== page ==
AMD: Radiation Treatment and Safety
How Is AMD Treated?
Wet AMD is treated with injections of anti-VEGF agents directly into the back chamber of the eye. Anti-VEGF drugs work by targeting VEGF (Vascular Endothelial Growth Factor), a protein involved in causing new blood vessel formation. In AMD, these new blood vessels are unstable and tend to leak fluid and blood under the retina, causing loss of central vision. The anti-VEGF drugs work by reducing the activity of VEGF, thereby temporarily inhibiting the growth and permeability of new blood vessels.
Ranibizumab (Lucentis®) is an anti-VEGF agent specifically approved to treat wet AMD. According to AMD Alliance International, the recommended treatment schedule for patients with neovascular AMD is a monthly injection for three consecutive months and further injections as needed depending on the recurrence of fluid as shown by optical coherence tomography (OCT) or eye examination.
Another anti-VEGF drug, bevacizumab (Avastin®), is used off-label by many physicians to treat wet AMD. Off-label use means that the drug has not been specifically approved by the regulatory agencies for the condition it is being used to treat. Bevacizumab is an approved drug for some forms of cancer, but has not been approved for use in AMD.
An earlier drug, pegaptanib (Macugen®), was the first anti-VEGF agent to be cleared by the FDA for treatment of wet AMD. It is still in use today, but has been largely supplanted by Lucentis and Avastin.
A newly emerging drug, aflibercept (Eylea™), has been recently introduced to treat wet AMD. It is a different type of VEGF blocker than ranibizumab or bevacizumab. Although it must still be administered via injection into the eye, this drug can potentially be given less frequently.
Treatment modalities other than anti-VEGF injections, such as photodynamic therapy, laser, and surgery, are also used in select cases of wet AMD. Although these therapies pre-date anti-VEGF drugs, they have generally not proven successful in most typical wet AMD patients and are, therefore, not widely applied.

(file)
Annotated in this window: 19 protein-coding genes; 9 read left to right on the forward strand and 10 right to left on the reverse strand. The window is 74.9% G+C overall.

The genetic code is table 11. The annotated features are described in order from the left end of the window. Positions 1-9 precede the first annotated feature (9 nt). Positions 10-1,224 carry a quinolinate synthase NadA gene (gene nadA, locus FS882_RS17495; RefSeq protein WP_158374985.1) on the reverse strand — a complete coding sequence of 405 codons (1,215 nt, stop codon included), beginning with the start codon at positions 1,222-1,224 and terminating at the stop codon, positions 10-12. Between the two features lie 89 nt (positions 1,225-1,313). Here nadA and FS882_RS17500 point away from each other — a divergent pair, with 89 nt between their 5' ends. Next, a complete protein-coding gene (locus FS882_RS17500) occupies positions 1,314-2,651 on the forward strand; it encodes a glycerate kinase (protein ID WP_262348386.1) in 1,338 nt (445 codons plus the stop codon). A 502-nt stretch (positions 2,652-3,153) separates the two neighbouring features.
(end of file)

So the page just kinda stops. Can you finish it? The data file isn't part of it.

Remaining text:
How Does Radiation Work To Treat Wet AMD?
The healthy eye contains several types of cells that provide visual function. In wet AMD, there is the formation of fragile, leaky blood vessels as well as inflammation and scarring that cause loss of vision. Anti-VEGF therapy works by temporarily suppressing the growth of new, fragile blood vessels. Radiation preferentially affects quickly dividing cells and has the potential to slow down or stop this growth selectively, as well as to reduce inflammation and scarring. Because the abnormal cells are selectively destroyed rather than temporarily suppressed, radiation may produce a more long-lasting effect than anti-VEGF injections alone.
Is Radiation Exposure Dangerous?
Radiation is, and always has been, all around us. We are exposed to radiation every day from both natural background (the sun, space, the earth that we walk on) and man-made sources, including medical procedures. For example, a radiation dose is received by flying in an airplane or simply sitting on a park bench.
With the Oraya Therapy, while the local dose to the macula and nearby locations within the eye will be high, the ‘effective’ radiation dose to the whole body will be low—well below levels thought to result in a significant risk. Oraya’s system continually monitors the treatment eye position with sophisticated software to assure accurate targeting and minimize risk associated with radiation exposure to such eye structures as the optic nerve and the lens. As with any medical procedure, all benefits and potential risks of treatment must be discussed with healthcare providers and considered by each patient.
Why Might I Need Both Radiation And Anti-VEGF?
Anti-VEGF agents, such as ranibizumab (Lucentis), have a rapid onset of action but a limited durability. The underlying disease process tends to continue as the medication is naturally eliminated from the eye. Radiotherapy, in contrast, produces a slightly delayed response, but has a much longer duration of action. Both therapies target the disease in different ways, but the science suggests they act in conjunction. This rationale is supported by the oncology experience, where tumors of the colon, for example, are frequently treated with anti-VEGF agents and radiotherapy.